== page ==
I’m not going to be able to give my husband his dream of having his own child. I will never experience the miracle of growing life in me.
The words “mother” broke my heart. Mother’s Day became a day where I wanted to crawl under my covers and not come out.
And don’t check social media. For heaven’s sake.
Facebook had the ability to set me off to a pit of tears – pregnancy announcements, ultrasound pictures, pregnant bellies…
As years passed those images turned to smiling babies… to young children… to…
Crap. How much time has passed?
Tick tock. I’m not getting any younger.
It’s been six years! I’m 33 years old now.
With each new cycle, I can’t help but count forward 9 months. I’ve been conditioned to fear that 35 year marker, where pregnancy chances decline further.
Some time in the not too distant past, I think I stepped closer to this final stage of grief and mourning. Of late, my future vision has shifted, in consideration of a different one then I thought would be true.
One free of children.
While I am still holding onto hope, I must admit that this is not as strong as it once was. As each cycle passes, with no success, I get closer to the reality that bearing a child may never happen.
I had lunch the other day with a lovely gal I connected with through IIN. We chatted a bit about our stories and future intentions. I admitted to her that I was really not that clear on my future intentions.
Within her response she reminded me of a golden question often posed by the great Danielle LaPorte:
How do you want to FEEL?
The first word that popped out of my mouth was freedom.
Maybe this was a strong message from my subconscious. Perhaps it relates to my infertility journey and a life unfolding without children.
Perhaps there is a different plan for me, something unexpected.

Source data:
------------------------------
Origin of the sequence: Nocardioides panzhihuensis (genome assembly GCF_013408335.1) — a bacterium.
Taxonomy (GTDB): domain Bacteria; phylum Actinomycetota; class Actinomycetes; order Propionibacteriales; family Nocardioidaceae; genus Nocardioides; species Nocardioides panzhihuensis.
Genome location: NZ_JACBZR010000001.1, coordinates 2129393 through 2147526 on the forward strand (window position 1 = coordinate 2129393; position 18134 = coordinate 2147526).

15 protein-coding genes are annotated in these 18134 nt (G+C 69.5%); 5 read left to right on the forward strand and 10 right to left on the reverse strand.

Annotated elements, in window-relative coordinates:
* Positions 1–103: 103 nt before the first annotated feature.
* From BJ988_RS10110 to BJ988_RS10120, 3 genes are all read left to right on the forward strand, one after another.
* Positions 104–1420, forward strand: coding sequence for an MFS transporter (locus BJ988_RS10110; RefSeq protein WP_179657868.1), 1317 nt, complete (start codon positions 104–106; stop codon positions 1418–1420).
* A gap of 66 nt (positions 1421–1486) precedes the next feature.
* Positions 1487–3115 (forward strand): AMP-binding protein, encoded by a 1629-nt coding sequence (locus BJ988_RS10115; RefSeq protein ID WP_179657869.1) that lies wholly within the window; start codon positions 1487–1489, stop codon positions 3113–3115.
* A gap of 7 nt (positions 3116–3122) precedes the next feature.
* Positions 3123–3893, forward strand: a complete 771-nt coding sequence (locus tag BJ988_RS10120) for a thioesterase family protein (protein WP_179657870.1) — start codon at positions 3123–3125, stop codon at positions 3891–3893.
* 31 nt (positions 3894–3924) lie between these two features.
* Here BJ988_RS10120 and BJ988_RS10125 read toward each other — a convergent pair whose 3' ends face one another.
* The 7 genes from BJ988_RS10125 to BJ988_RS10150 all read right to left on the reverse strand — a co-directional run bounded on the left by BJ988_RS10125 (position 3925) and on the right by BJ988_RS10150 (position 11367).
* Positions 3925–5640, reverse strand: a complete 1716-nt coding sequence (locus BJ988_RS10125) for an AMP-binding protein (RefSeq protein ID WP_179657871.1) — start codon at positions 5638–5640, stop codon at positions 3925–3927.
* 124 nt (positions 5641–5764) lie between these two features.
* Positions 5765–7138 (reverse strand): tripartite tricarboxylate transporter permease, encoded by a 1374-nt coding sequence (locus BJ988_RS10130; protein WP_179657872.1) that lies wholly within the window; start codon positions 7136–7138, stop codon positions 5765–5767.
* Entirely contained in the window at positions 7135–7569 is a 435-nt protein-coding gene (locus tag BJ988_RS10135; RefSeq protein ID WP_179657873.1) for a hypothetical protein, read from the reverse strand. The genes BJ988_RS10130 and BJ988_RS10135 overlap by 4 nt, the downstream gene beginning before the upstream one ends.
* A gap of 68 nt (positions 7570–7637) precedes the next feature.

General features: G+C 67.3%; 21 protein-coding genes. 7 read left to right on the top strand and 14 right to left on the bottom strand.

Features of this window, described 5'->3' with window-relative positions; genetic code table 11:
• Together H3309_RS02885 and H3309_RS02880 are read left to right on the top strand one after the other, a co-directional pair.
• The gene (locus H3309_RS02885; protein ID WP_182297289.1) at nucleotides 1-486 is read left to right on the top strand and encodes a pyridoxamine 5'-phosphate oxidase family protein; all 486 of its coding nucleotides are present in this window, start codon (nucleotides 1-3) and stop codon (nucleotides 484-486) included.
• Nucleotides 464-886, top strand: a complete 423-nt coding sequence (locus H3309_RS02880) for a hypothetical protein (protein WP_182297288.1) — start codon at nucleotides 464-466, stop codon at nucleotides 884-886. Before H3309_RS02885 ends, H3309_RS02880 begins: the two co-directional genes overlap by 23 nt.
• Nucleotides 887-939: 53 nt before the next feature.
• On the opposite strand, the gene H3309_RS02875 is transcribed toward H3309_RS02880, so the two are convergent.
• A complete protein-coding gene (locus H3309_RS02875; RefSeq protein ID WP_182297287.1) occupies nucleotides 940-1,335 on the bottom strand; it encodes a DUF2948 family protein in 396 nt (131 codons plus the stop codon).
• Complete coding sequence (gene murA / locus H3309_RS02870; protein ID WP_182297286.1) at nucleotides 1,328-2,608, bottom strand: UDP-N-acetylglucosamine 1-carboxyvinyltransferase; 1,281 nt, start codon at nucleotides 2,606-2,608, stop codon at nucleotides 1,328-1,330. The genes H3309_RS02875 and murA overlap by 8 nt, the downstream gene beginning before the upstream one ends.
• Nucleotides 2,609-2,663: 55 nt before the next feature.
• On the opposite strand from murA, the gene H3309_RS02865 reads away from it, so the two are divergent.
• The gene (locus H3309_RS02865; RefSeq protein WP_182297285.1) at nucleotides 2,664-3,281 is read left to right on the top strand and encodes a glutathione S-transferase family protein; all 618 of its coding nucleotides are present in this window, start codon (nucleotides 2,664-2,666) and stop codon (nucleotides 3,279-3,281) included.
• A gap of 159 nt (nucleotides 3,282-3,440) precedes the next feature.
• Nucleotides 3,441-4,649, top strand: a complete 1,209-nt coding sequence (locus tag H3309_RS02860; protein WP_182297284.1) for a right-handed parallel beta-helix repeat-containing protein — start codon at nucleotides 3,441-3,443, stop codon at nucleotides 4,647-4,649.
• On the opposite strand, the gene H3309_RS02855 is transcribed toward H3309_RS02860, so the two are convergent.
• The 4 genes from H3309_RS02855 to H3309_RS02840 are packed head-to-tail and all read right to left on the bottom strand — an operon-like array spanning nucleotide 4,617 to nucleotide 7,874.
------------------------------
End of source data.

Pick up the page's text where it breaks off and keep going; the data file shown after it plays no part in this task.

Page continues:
I think that acceptance and freedom go hand in hand.
As is with death, I don’t think you ever really lose the lingering pain, but moving to a place of acceptance accompanies a stronger place of peace.
On the Positive Side?
One of the struggles with the thought of infinite infertility is that my husband and I will not have a young life that is made from us; A young life to inspire and influence; To see what we could help create and bring to this world.
In growing acceptance of a life without children of our own, I look to two childless women who have inspired and influenced me on my own healing journey: Oprah and Elizabeth Gilbert (author of Eat, Love Pray).
While these women do not have children, they’ve definitely made a mark on the world in a positive way. I remember listening to Oprah say that while she never had children of her own, she was still a teacher. She sought to inspire and “mother” a wider audience of women.
Both my husband and I are creators in a different manner and seek to inspire a greater number of people. He is a talented musician who writes beautiful lyrics and music.
I’ve always had a love for the written word and am grateful for being able to share that with you here. I hope that by sharing my stories and struggle that somehow it will light your way.
You are not alone.
I leave you with inspiring words I saw the other day in expression of National Infertility Awareness Week (NIAW):
Regardless of how this chapter ends, I’ll be OK.
What about you? Have you struggled with infertility? What’s your story? I’d love to hear from you…